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The distinction is semantic: recommendations versus required.

It can be easy to lose sight of the difference between a “recommendation” and a “requirement.” But the distinction is key; requirements can necessitate refunds, while recommendations cannot.

The credit for this article goes to Alli, who reached out to me on this topic and analyzed it perfectly. Someone in her organization asserted that it is improper for a physician to “merely” record the ICD code to support a diagnostic test. According to this individual, there is a requirement that some text describe the diagnosis; a code by itself isn’t sufficient. To support this position, the individual submitted a pair of questions and answers from the American Hospital Association (AHA) Coding Clinic. 

Here is a slightly shortened version of that Coding Clinic exchange: 

The question read like so. “Since our facility has converted to an electronic health record, providers have the capability to list the ICD-10 CM diagnosis code instead of a descriptive statement. We are seeking clarification as to whether there is official policy or a guideline requiring providers to record a written diagnosis in lieu of an ICD-10-CM code number.” 

The response was “yes, there are regulatory and accreditation directives that require providers to supply documentation in order to support code assignment.”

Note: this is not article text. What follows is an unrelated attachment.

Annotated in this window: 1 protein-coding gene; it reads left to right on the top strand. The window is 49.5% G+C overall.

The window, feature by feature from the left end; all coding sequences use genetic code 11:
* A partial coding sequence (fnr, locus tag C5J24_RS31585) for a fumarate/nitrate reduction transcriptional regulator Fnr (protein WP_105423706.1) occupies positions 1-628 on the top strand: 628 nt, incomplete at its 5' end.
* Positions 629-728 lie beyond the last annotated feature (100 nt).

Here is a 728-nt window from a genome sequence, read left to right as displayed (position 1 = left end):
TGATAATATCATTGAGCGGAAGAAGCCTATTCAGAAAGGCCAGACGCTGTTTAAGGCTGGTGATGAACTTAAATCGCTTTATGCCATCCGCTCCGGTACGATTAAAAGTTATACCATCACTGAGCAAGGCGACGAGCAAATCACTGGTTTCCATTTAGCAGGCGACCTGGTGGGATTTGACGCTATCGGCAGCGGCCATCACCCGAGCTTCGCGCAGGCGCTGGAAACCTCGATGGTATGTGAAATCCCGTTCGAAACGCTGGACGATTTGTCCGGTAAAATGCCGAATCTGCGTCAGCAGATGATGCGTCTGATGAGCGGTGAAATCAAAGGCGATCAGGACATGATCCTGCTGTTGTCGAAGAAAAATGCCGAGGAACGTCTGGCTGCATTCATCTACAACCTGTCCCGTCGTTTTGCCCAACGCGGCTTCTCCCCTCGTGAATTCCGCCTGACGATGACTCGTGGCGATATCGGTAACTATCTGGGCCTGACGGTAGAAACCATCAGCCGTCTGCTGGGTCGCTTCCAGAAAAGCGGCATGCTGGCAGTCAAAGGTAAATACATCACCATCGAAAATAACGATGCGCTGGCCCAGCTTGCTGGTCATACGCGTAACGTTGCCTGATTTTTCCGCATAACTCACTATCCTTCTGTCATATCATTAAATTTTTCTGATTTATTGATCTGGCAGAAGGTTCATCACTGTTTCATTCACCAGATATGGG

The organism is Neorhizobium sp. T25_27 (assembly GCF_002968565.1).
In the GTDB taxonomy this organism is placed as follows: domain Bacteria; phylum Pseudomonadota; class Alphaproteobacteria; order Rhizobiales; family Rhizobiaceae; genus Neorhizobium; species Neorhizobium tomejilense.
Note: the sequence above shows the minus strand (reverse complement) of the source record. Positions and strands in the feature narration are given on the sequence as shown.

“Providers need to have the ability to specifically document the patient’s diagnosis, condition, and/or problem,” the response continued. “It is not appropriate for providers to list a code number or select a code number from a list of codes in place of a written diagnostic statement. While we are aware that some payers may allow submission of code numbers on lab orders, Coding Clinic recommends that physicians provide narrative diagnoses/signs/symptoms as a reason for ordering the tests.”

Let’s look at the sleight of hand that occurred in that query and response. The question dealt with whether there were any official policies or guidelines. The response opened by claiming that there are regulatory and accreditation directives, but then fails to cite a single one. Instead, it ends with the very mushy reference to a “recommendation” from Coding Clinic. Let’s be clear: those are not the same. I recommend you get eight hours of sleep every night, and I recommend you eat five servings of fruits and vegetables a day, but those recommendations are most certainly not requirements. 

Coding Clinic should know better than to conflate them. I can’t say with 100 percent confidence that there are no relevant rules. It is impossible to prove a negative, and I don’t know what I don’t know. But I am not aware of any requirement that words be used to describe the diagnosis. More importantly, I don’t trust someone’s claim that there is a rule unless they include a citation to it. I believe that the reason Coding Clinic didn’t include a citation is that none exists. There’s a requirement for a physician to provide a diagnosis, but a code is a diagnosis. Whether the professional uses the numerals alone or includes the words for which the code serves as shorthand, the professional has provided a code. 

To drive this home, I’m going to rely on Tommy Tutone. If someone says “I need a way to reach Jenny,” can I say the digits 867-5309, or must I include some words? The answer doesn’t require prestidigitation. If someone wants to claim there is a rule, they’ve got to give me something I can hold on to. The code is enough; no words are necessary.   

Programming Note: Listen to David Glaser’s “Risky Business” reports every Monday on Monitor Mondays, 10 Eastern.

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